Carrying Out Exhaustive Field Surveys From the Air

Some field surveys are harder to carry out than others. Imagine a power line whose towers are erected in the middle of dense forests located on islands strewn along the path of a wild river. Ground technicians would need days of complex and dangerous operations to chart this environment with conventional topographic data and visual capture processes. But CIMA+’s recent acquisition of a commercial drone with a high-performance LiDAR system has changed all that. With this investment, such a survey now takes mere hours and can be carried out in much safer conditions.

This innovation is different from drone photogrammetry, another service offered by CIMA+. “The shortcoming of photogrammetry is that it doesn’t allow us to do 3D models of what is underneath land-based obstacles, such as the vegetation cover. All you can do is chart what you see from the sky,” explains Guillaume Dubeau, manager of drone operations at CIMA+. LiDAR, a technology that uses laser beams to measure the position of features, gets around this problem. “The resulting model is thorough, almost instantaneous and has a smaller margin of error,” says the certified drone pilot.

LiDAR-acquired geospatial data are quickly processed by computer: it takes about a day to process half a day of fieldwork data. The clouds of points thus generated allow to dissect the project, layer by layer, with just a few clicks. This greatly facilitates the various measurements carried out by CIMA+’s engineers and technicians and the overall quality of their mandates is improved. “The results of the LiDAR field surveys can be transferred to the software our specialists use. That way, the synergy between our various teams is improved,” explains Julie Bétit, manager of reality capture innovations at CIMA+.

Cutting Edge

CIMA+ did its homework before launching its LiDAR drone field survey service. This was accomplished through several pilot projects carried out over the last two years. Two main reasons prompted the company to innovate: significant improvements in drone performance and the miniaturization of capture equipment. “Because of its size and design, the LiDAR technology used to be deployed by helicopter or aircraft, which obviously meant high operating costs. Not only that, but using an airlifted LiDAR to map a small area didn’t yield very good results,” remembers Julie Bétit.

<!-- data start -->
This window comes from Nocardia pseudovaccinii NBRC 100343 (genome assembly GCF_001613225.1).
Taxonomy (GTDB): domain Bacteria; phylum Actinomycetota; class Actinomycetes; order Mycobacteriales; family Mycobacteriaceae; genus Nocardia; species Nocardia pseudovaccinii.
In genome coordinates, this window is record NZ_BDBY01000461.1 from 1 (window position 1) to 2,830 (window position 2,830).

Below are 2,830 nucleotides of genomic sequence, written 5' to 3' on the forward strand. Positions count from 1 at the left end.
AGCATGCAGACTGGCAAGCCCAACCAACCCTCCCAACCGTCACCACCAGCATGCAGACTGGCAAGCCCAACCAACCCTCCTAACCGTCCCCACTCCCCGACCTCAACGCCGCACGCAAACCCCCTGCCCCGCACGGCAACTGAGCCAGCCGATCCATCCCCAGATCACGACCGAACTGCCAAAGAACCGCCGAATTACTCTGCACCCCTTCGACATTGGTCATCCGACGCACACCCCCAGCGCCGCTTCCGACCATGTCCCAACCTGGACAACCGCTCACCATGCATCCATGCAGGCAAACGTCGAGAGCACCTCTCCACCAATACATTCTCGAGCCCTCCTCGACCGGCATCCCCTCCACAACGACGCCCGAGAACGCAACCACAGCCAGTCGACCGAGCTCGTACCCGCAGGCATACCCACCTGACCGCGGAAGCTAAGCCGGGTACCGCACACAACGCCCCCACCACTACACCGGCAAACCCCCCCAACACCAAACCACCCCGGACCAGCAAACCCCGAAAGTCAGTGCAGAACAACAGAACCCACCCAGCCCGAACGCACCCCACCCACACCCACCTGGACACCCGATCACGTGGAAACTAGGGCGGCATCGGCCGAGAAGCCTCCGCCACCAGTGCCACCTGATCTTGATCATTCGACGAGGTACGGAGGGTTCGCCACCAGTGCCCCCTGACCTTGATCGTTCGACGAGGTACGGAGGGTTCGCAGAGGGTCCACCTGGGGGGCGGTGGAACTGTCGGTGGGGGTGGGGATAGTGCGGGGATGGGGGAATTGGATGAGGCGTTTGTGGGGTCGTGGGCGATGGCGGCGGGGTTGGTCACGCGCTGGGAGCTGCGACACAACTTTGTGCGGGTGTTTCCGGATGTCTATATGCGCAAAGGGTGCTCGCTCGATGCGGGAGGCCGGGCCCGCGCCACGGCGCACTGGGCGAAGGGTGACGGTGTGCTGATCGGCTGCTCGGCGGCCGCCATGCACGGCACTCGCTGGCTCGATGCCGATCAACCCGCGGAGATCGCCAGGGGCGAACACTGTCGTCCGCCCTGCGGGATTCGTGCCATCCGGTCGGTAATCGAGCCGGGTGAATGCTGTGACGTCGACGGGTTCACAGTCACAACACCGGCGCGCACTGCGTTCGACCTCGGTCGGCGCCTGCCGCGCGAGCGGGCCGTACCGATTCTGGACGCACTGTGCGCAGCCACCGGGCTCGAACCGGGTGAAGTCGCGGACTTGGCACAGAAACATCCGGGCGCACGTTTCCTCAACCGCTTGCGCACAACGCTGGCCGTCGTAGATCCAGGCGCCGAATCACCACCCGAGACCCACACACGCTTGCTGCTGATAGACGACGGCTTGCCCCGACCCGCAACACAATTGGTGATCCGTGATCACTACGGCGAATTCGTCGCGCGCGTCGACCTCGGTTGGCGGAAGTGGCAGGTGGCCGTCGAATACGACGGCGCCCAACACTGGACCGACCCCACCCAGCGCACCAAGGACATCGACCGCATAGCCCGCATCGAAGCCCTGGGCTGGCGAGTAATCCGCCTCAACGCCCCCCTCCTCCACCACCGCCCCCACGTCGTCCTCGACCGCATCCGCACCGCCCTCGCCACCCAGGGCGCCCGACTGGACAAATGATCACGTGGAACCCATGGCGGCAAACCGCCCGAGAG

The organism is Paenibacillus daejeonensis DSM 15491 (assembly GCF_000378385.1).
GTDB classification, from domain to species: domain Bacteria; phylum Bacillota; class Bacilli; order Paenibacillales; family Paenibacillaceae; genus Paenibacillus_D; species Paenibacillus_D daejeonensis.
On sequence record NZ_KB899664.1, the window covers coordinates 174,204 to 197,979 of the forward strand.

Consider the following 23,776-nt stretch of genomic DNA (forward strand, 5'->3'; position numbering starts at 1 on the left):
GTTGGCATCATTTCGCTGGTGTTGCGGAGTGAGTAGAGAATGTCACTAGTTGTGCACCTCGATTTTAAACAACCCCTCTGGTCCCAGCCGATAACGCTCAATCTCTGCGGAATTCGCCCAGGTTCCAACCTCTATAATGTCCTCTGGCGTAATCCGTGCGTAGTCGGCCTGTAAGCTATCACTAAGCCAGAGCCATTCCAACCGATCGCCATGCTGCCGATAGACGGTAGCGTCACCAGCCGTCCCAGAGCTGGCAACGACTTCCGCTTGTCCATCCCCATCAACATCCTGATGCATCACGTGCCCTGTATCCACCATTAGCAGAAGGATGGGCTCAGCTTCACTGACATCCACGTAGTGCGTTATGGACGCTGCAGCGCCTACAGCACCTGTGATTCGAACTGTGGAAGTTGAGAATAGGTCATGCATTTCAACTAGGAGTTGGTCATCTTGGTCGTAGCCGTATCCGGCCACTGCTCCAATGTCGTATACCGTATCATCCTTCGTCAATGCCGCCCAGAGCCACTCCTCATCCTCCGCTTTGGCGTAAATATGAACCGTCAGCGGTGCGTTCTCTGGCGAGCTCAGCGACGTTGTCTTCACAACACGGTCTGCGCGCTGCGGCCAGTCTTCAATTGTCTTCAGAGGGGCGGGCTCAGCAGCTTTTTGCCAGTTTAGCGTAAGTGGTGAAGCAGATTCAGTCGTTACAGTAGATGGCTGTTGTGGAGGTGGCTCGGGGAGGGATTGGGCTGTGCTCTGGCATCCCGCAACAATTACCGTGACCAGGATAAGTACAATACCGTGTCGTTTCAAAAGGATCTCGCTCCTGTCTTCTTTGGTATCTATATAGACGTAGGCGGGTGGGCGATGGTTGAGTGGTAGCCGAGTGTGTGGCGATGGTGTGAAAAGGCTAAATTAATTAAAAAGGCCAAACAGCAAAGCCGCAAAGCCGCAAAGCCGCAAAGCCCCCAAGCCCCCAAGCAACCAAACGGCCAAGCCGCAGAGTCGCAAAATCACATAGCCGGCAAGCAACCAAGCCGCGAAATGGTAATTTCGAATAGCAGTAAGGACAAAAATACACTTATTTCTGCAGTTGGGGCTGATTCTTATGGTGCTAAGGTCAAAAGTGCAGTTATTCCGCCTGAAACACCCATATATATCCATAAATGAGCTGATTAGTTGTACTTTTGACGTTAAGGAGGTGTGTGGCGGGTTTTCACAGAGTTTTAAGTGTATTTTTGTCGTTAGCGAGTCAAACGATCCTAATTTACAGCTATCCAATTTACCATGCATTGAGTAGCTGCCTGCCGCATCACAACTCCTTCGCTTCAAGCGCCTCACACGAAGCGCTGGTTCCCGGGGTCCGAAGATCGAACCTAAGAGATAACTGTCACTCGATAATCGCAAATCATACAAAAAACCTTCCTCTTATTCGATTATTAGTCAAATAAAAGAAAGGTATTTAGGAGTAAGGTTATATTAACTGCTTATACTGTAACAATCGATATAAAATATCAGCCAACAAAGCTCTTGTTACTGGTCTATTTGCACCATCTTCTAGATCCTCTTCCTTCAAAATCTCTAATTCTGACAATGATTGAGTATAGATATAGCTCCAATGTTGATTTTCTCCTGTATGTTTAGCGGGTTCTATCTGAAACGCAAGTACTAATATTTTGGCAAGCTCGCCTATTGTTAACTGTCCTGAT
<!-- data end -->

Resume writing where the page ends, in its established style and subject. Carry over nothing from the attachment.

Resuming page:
This is no longer the case. CIMA+ decided to rely on the YellowScan LiDAR Mapper+ which captures 240 points per square metre and colourizes them in a single flight. Weighing a mere 1.1 kg and highly accurate—between 2.5 to 3 cm—, its scanner includes three laser beams that easily penetrate obstacles, such as vegetation. It incorporates an inertial satellite navigation system that ensures its precise position, velocity, acceleration and orientation. To top it all off, Mapper+ can collect data up to 100 metres above the ground. “It’s the product that best satisfies our needs at the moment,” Guillaume Dubeau summarizes.

As for the craft onto which the LiDAR is mounted, it is DJI’s Matrice 300 RTK commercial drone. It can easily be compared to a modern small airplane: it offers up to 55 minutes of flight time, it is weatherproof and can operate in temperatures ranging from -20 °C to 50 °C. Above all, its numerous

redundancy systems ensure that every flight is safe. “It’s a very safe aircraft,” insists Guillaume Dubeau before adding that all CIMA+ pilots are licensed for advanced operations. Rounding out the picture, CIMA+ also has aviation insurance coverage for businesses.

A World of Possibilities

The advent of drone-based LiDAR field surveys will surely facilitate several endeavours. Last spring, in less than a day, CIMA+ mapped a popular Montréal bike path along vegetated shorelines. Thanks to this innovation, coastal erosion monitoring due to climate change will be easier to perform, as will field surveys along highways. “This technology could even be used for future residential neighbourhood projects developed on land covered with dense vegetation where it is difficult to chart the topographic curves,” concludes Julie Bétit.

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